I was always fond of telling folks
that the great Jackie McLean - Hartford guy and jazz legend - is
recognized as the greatest living alto saxophone player in the world.
I was talking about the future of Hartford
Thursday to political science professor Darryl McMiller's class
at the University of Hartford. I reminded the students that McLean,
director of UHart's Jackie McLean Institute of Jazz, was one of
the campus' premiere assets.
He brought the university cultural
cachet and worldwide jazz credibility in his three decades there.
At the same time, McLean and wife, Dollie, became Hartford's first
couple of the arts. They founded the Artists Collective, and opened
a sterling building on Albany Avenue, a few blocks from campus.
Hundreds of city and suburban children are trained there each year.
The death Friday of the ailing McLean,
at 74, is huge.
Expect the jazz world, Connecticut
and his legions of fans and protégés to come out and
celebrate his remarkable life.
This was a New York City kid who overcame
a heroin addiction, poverty, and racism. Despite his struggles,
he stayed so disciplined and passionate about his craft that he
gained global fame. Even in his late 60s and early 70s, McLean was
gigging around the world to Japan or Europe.
I was an unabashed admirer - and frankly
I'm not even much of a jazz buff. I simply appreciated McLean's
resilience, his advocacy for black empowerment, his dedication to
his gift and his commitment to uplifting others, including protégés
such as Nat Reeves, Steve Davis and Jimmy Greene.
Plus, McLean put the C in cool.
We'd chat on the rare occasions I'd
see him out, always vowing to one day do an extensive interview.
I saw him perform on several occasions and he always made sure his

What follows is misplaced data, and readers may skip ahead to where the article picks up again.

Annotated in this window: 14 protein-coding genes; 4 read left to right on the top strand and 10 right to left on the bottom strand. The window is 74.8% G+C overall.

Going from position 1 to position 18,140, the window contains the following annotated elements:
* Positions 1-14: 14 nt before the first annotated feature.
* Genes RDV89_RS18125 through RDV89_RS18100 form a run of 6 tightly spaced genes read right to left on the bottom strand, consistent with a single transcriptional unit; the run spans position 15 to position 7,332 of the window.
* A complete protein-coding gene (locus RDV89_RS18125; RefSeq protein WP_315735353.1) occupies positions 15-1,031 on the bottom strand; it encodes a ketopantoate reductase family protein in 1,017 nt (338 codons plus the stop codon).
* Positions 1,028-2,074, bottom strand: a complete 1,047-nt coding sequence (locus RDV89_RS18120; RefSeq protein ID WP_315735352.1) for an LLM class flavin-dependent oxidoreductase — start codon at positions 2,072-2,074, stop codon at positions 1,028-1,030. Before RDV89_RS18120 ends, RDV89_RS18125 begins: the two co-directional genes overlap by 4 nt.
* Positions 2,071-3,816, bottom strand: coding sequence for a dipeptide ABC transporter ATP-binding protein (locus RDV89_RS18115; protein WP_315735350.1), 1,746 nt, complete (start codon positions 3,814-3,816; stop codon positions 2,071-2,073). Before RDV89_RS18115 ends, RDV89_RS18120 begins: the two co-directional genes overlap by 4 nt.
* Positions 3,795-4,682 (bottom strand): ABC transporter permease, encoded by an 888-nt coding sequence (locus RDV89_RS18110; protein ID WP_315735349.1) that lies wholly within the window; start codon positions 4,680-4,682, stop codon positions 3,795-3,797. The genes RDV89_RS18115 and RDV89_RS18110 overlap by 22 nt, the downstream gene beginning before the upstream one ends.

ensemble received the love from an audience that came to see him.
University of Hartford President Walter
Harrison remembers arriving eight years ago and staying overnight
at a family's house in north Hartford. Jackie and Dollie came by
for a visit and Harrison says he was a little nervous about meeting
the celebrity musician, until they started talking.
"He was such a classy guy,"
said Harrison, reached Friday night in Indianapolis where he is
attending an NCAA conference and the men's Final Four.
"There was a presence about him
and a warmth. ... This is a devastating loss to the world of jazz.
Jackie was one of the giants of the jazz world. Maybe, THE giant.
"He not only was a musician, but
someone who inspired generations of jazz musicians," Harrison
said. "He also was a magnificent teacher. There are generations
of University of Hartford students who learned about jazz and life
McMiller was hanging out last night
in the city at Tisane's with Rich McGhee, an alto sax player from
Hartford who studied McLean's music. Both are fans. Both were saddened.
"I'm in shock," McMiller
said. "He's a national treasure. He was a musician, an educator
and he helped launch the career of numerous people on the scene
now, and of course [his work in co-founding] the Artists Collective."
McGhee, 50, said he remembers McLean's
music of the 1960s and 1970s. He'll remember McLean for incorporating
"political activism into modern jazz" and for being outspoken
about equal rights.
"He was an aware black man who
knew his place in the world," McGhee said.
And the jazz world will keep a place
in its heart for one of its pioneers.
Reprinted with permission of the Hartford Courant.
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